The function f satisﬁes the condition for , and is the inverse of .
- By making a suitable change of variable, prove that
where and . Interpret this formula geometrically, by means of a sketch, in the case where and are both positive.
Verify the result (1) for , , .
- Prove similarly and interpret the formula
As is often the case, the required change of variable for part (i) can be worked out by inspection of the limits.
To ﬁnd the inverse function (note: inverse, not reciprocal) of the function f, it is often best to try to think of the function such that , though making the subject of is perhaps safer with an unfamiliar function.
The condition ensures that has a unique inverse; a function such as sin which has maximum and minimum points has a unique inverse only on restricted ranges of its argument which do not contain the turning points. (This is obvious from a sketch). The condition would do equally well.
The geometrical interpretations of these formulae are exceptionally pleasing, though the second one needs some artistic skill to make it convincing.
Solution to problem 49
(i) The limits of the integral on the right hand side of equation (1) are and , which suggests the change of variable . Making this change, so that , gives
For the last equality, we have used the deﬁnition of g as the inverse of f, i.e. . This last integral is begging to be integrated by parts:
which gives the required result after evaluating at and . The ﬁrst sketch below shows these areas: the area between the large and small rectangles is , which is split into the areas represented by the two integrals of equation (1), hatched vertically and horizontally, respectively.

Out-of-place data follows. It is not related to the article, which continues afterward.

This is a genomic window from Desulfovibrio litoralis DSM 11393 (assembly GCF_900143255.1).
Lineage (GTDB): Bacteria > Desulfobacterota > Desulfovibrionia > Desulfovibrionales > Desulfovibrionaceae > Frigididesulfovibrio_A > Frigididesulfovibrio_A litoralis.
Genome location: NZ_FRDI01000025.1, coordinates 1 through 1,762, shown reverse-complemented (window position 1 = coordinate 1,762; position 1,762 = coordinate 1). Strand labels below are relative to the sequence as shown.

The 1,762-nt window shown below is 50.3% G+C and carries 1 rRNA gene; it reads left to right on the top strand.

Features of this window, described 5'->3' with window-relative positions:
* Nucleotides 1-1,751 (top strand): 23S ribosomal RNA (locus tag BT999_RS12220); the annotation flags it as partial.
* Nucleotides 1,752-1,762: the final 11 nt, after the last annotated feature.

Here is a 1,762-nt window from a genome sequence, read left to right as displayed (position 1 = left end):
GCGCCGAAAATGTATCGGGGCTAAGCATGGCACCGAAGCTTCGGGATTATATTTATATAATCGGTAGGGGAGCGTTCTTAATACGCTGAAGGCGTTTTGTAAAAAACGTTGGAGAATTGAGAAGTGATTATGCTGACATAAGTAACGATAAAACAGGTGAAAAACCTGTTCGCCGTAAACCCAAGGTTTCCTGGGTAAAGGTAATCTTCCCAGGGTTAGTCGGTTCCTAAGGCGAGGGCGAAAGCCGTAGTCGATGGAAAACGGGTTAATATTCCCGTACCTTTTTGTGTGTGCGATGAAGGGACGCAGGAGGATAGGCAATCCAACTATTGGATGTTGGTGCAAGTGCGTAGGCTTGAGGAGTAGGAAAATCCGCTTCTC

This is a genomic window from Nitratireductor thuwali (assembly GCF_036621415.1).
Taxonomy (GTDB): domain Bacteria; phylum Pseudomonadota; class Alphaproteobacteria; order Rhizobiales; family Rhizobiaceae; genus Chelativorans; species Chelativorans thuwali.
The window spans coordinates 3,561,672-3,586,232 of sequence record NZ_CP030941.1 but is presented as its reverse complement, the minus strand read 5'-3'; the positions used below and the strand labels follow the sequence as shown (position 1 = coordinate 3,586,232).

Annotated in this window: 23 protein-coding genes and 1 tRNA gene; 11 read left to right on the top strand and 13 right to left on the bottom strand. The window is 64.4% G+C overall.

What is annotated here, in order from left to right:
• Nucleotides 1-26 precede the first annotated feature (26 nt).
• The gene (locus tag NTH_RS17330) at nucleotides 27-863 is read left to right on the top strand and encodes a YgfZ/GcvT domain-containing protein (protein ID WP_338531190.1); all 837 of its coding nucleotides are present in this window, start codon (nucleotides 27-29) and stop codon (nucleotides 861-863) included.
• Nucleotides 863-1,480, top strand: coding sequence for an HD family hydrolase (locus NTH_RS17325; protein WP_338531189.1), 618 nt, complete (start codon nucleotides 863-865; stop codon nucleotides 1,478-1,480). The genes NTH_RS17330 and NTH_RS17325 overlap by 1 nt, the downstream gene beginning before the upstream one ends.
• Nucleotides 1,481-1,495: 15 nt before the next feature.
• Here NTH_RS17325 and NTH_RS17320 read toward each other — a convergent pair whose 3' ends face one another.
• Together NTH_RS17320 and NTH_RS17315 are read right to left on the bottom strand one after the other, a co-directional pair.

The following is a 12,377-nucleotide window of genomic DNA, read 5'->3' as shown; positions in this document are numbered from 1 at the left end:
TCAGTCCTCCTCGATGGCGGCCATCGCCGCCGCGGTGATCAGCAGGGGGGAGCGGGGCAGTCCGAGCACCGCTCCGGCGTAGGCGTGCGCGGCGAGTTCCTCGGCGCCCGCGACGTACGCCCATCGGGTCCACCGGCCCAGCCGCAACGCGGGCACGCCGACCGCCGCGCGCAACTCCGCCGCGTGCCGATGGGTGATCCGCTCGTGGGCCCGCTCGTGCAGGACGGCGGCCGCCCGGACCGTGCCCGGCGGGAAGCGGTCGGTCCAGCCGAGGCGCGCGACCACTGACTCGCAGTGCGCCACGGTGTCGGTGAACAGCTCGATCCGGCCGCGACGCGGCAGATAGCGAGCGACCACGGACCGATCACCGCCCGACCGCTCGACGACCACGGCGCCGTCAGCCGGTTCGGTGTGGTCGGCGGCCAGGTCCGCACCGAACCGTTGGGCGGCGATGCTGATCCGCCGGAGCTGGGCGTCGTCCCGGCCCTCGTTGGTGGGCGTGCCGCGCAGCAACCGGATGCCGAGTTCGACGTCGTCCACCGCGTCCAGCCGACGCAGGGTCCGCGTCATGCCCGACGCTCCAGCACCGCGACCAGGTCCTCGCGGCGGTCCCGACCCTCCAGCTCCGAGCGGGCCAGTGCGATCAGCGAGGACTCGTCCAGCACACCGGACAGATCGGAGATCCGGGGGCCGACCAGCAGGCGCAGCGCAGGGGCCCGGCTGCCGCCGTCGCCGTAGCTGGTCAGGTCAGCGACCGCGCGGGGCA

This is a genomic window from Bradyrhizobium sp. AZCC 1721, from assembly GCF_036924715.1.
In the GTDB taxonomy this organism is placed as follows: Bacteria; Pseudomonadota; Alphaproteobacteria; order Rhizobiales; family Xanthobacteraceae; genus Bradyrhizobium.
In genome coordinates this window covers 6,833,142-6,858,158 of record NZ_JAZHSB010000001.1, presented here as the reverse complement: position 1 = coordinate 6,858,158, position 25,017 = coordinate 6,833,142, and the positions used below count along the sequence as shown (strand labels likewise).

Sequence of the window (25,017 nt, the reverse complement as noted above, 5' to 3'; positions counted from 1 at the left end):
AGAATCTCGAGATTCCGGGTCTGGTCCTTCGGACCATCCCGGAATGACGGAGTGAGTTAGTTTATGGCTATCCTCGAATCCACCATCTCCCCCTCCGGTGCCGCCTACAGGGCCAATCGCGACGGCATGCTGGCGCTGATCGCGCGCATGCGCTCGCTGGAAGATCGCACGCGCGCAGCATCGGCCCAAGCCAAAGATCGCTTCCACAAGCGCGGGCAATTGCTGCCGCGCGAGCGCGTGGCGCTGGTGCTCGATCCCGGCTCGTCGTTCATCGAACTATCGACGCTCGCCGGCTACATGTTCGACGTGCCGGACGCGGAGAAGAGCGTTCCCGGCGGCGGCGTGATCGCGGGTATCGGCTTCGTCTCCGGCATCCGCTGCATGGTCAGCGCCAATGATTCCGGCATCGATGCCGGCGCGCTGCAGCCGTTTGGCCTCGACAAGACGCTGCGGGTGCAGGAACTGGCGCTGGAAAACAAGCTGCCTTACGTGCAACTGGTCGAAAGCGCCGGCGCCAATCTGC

Thus the left hand side of (1) agrees with the right hand side.
(ii) We can use the same method (change of variable followed by integration by parts):
which gives the required formula (2) on multiplication by .
The ﬁrst of the integrals in (2) is the volume of the solid body under the surface formed by rotating the curve round the -axis; this volume is thought of as a set of concentric cylindrical shells of height with internal radius (), and thickness . The second integral is the volume inside the surface formed by rotating the curve round the -axis; this volume is thought of as a pile of inﬁnitesimally thin discs of radius () and thickness . The sum of the two integrals is equal to the difference between the volumes of the two concentric cylinders (of radii and , heights and , respectively) as shown in the second sketch below.